Herbivores May Be More At Risk of Extinction Than Carnivores

By: Ian Hill

Unlike what scientists originally thought, which is that predators are at high risk of extinction, new studies show that herbivores may be at higher risk.

One out of four plant-eaters around the world are considered threatened, endangered or vulnerable by the International Union for Conservation of Nature (IUCN).

A new study led by Trisha Atwood, who is the Utah State University Assistant of the Watershed Sciences, suggests that herbivores are in more danger of extinction than predators.

To start this study, the Utah State research team looked at the dietary patterns for mammals, birds, and reptiles. They then categorized this data into the trophic groups, which are predators, herbivores, and omnivores. After examining this data, the research team has arrived at an extinction risk of about 18 percent across the IUCN vulnerable species. They got this number by dividing the number of threatened species over the total amount of species in the study. Using this algorithm, herbivores were by far at the most at risk, with 25% appearing in the IUCN threatened species list. This is equivalent to around 300 herbivore species facing risks of extinction.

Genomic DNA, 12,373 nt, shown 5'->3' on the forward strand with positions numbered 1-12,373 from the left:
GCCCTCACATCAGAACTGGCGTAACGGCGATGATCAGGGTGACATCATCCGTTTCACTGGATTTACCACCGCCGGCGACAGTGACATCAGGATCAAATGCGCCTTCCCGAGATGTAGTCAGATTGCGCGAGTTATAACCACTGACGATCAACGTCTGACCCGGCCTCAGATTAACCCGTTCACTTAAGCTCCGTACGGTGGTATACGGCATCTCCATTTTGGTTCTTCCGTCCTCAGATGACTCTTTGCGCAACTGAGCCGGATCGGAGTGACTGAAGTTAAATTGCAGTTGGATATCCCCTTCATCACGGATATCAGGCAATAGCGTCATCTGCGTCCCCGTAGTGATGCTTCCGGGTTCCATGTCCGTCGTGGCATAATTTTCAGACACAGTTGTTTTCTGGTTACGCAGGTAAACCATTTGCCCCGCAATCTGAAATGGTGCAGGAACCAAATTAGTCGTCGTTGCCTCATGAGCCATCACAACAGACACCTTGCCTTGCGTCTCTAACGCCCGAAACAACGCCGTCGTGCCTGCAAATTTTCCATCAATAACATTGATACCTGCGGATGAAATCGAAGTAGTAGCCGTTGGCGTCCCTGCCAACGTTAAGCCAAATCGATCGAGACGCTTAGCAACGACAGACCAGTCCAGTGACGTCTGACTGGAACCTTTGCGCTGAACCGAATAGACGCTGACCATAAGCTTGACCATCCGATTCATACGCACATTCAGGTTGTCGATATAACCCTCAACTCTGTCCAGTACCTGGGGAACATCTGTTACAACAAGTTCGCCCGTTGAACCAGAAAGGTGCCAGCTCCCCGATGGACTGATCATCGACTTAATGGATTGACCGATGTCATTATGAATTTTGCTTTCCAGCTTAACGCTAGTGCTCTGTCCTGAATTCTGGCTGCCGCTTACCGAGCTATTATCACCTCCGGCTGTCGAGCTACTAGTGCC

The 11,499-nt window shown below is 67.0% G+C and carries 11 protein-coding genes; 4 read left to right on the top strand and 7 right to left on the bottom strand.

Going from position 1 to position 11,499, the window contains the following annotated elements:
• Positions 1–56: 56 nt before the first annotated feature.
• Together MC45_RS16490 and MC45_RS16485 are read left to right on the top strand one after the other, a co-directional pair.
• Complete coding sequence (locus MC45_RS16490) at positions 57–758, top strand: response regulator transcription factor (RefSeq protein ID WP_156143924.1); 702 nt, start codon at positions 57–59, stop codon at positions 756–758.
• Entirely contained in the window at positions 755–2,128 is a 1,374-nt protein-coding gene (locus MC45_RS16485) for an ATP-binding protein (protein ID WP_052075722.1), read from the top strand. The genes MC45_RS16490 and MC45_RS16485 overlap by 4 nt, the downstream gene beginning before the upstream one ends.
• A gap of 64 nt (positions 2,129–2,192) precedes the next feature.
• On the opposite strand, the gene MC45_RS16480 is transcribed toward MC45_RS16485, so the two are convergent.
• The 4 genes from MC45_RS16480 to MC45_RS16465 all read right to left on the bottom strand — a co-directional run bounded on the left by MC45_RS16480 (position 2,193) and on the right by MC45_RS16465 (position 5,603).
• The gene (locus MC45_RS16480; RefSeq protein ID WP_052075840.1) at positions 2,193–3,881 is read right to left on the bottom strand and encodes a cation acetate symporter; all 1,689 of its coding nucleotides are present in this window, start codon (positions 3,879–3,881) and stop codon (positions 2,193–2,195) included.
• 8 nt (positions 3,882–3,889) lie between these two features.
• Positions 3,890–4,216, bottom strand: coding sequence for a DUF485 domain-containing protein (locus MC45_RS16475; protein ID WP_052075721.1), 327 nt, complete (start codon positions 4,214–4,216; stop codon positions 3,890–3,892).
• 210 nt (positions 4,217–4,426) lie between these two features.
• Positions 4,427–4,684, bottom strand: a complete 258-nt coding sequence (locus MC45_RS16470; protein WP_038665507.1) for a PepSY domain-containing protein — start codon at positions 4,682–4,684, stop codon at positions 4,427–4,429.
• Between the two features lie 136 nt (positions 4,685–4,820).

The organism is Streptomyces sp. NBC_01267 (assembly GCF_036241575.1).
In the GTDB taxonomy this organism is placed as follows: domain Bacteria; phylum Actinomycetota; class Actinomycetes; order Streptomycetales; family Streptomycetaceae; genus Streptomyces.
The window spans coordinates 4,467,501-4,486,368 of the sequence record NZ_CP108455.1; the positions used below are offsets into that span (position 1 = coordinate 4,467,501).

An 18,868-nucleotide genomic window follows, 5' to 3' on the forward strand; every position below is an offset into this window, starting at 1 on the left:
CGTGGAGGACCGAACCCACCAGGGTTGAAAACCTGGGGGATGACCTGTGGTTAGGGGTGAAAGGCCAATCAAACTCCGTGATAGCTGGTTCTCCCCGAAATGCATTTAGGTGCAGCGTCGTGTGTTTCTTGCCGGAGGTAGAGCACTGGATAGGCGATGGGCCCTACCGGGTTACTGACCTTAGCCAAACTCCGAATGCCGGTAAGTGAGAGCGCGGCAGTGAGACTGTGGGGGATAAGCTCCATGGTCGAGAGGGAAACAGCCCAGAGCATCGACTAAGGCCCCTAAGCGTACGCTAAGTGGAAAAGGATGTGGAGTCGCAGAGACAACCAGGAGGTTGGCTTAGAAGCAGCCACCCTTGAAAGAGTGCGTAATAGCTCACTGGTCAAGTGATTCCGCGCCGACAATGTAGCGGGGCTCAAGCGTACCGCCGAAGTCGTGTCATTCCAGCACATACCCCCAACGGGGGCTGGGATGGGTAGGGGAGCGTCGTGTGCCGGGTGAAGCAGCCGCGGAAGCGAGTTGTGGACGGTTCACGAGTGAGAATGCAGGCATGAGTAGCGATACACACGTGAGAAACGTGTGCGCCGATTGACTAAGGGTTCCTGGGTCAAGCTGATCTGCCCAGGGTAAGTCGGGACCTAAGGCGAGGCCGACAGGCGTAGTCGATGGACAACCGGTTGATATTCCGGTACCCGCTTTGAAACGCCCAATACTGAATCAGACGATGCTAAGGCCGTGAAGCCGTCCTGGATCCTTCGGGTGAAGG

Another piece of evidence, aside from the Utah State study, is the historical evidence. These pieces of evidence highlight the fact that human activities have played a part in the disproportionate extinction of herbivores starting from 11,000 to 50,000 years ago. There are patterns of extinction risk across habitats and trophic groups.


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